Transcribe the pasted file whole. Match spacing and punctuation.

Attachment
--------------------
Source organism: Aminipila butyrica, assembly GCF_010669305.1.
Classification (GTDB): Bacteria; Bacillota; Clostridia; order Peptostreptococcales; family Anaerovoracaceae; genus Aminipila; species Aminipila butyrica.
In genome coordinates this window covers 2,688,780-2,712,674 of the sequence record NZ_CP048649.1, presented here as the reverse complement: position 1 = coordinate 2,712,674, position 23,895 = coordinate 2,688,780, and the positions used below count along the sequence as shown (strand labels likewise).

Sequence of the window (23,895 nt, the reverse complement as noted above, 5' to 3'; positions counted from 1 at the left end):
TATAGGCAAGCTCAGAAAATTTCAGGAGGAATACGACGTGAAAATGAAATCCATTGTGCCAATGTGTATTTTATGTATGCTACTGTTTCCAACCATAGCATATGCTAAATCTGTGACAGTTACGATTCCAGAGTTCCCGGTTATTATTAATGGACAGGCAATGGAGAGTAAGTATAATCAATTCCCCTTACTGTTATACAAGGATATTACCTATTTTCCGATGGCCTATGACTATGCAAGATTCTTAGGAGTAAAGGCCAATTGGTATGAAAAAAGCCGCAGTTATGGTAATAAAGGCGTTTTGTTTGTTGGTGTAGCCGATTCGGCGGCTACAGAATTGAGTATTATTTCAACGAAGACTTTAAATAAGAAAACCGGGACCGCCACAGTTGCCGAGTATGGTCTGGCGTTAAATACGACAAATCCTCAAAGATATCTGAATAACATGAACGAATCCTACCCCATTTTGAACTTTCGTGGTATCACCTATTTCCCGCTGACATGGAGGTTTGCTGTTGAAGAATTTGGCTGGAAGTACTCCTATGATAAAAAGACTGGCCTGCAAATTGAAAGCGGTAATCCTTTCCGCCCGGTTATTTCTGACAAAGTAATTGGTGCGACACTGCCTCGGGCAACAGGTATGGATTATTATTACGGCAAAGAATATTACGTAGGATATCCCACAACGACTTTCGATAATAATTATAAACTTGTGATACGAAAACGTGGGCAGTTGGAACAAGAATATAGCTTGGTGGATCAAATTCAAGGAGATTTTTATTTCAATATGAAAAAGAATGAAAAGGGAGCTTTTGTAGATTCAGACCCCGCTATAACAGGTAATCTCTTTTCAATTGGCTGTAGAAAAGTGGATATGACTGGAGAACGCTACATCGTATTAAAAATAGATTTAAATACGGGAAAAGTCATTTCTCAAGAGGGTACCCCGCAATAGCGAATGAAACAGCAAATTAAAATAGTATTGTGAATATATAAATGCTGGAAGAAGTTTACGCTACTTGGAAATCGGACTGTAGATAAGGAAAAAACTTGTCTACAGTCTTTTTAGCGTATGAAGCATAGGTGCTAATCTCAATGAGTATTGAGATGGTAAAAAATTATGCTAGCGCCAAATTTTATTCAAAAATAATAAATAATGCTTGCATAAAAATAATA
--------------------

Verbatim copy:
Source organism: Aminipila butyrica, assembly GCF_010669305.1.
Classification (GTDB): Bacteria; Bacillota; Clostridia; order Peptostreptococcales; family Anaerovoracaceae; genus Aminipila; species Aminipila butyrica.
In genome coordinates this window covers 2,688,780-2,712,674 of the sequence record NZ_CP048649.1, presented here as the reverse complement: position 1 = coordinate 2,712,674, position 23,895 = coordinate 2,688,780, and the positions used below count along the sequence as shown (strand labels likewise).

Sequence of the window (23,895 nt, the reverse complement as noted above, 5' to 3'; positions counted from 1 at the left end):
TATAGGCAAGCTCAGAAAATTTCAGGAGGAATACGACGTGAAAATGAAATCCATTGTGCCAATGTGTATTTTATGTATGCTACTGTTTCCAACCATAGCATATGCTAAATCTGTGACAGTTACGATTCCAGAGTTCCCGGTTATTATTAATGGACAGGCAATGGAGAGTAAGTATAATCAATTCCCCTTACTGTTATACAAGGATATTACCTATTTTCCGATGGCCTATGACTATGCAAGATTCTTAGGAGTAAAGGCCAATTGGTATGAAAAAAGCCGCAGTTATGGTAATAAAGGCGTTTTGTTTGTTGGTGTAGCCGATTCGGCGGCTACAGAATTGAGTATTATTTCAACGAAGACTTTAAATAAGAAAACCGGGACCGCCACAGTTGCCGAGTATGGTCTGGCGTTAAATACGACAAATCCTCAAAGATATCTGAATAACATGAACGAATCCTACCCCATTTTGAACTTTCGTGGTATCACCTATTTCCCGCTGACATGGAGGTTTGCTGTTGAAGAATTTGGCTGGAAGTACTCCTATGATAAAAAGACTGGCCTGCAAATTGAAAGCGGTAATCCTTTCCGCCCGGTTATTTCTGACAAAGTAATTGGTGCGACACTGCCTCGGGCAACAGGTATGGATTATTATTACGGCAAAGAATATTACGTAGGATATCCCACAACGACTTTCGATAATAATTATAAACTTGTGATACGAAAACGTGGGCAGTTGGAACAAGAATATAGCTTGGTGGATCAAATTCAAGGAGATTTTTATTTCAATATGAAAAAGAATGAAAAGGGAGCTTTTGTAGATTCAGACCCCGCTATAACAGGTAATCTCTTTTCAATTGGCTGTAGAAAAGTGGATATGACTGGAGAACGCTACATCGTATTAAAAATAGATTTAAATACGGGAAAAGTCATTTCTCAAGAGGGTACCCCGCAATAGCGAATGAAACAGCAAATTAAAATAGTATTGTGAATATATAAATGCTGGAAGAAGTTTACGCTACTTGGAAATCGGACTGTAGATAAGGAAAAAACTTGTCTACAGTCTTTTTAGCGTATGAAGCATAGGTGCTAATCTCAATGAGTATTGAGATGGTAAAAAATTATGCTAGCGCCAAATTTTATTCAAAAATAATAAATAATGCTTGCATAAAAATAATA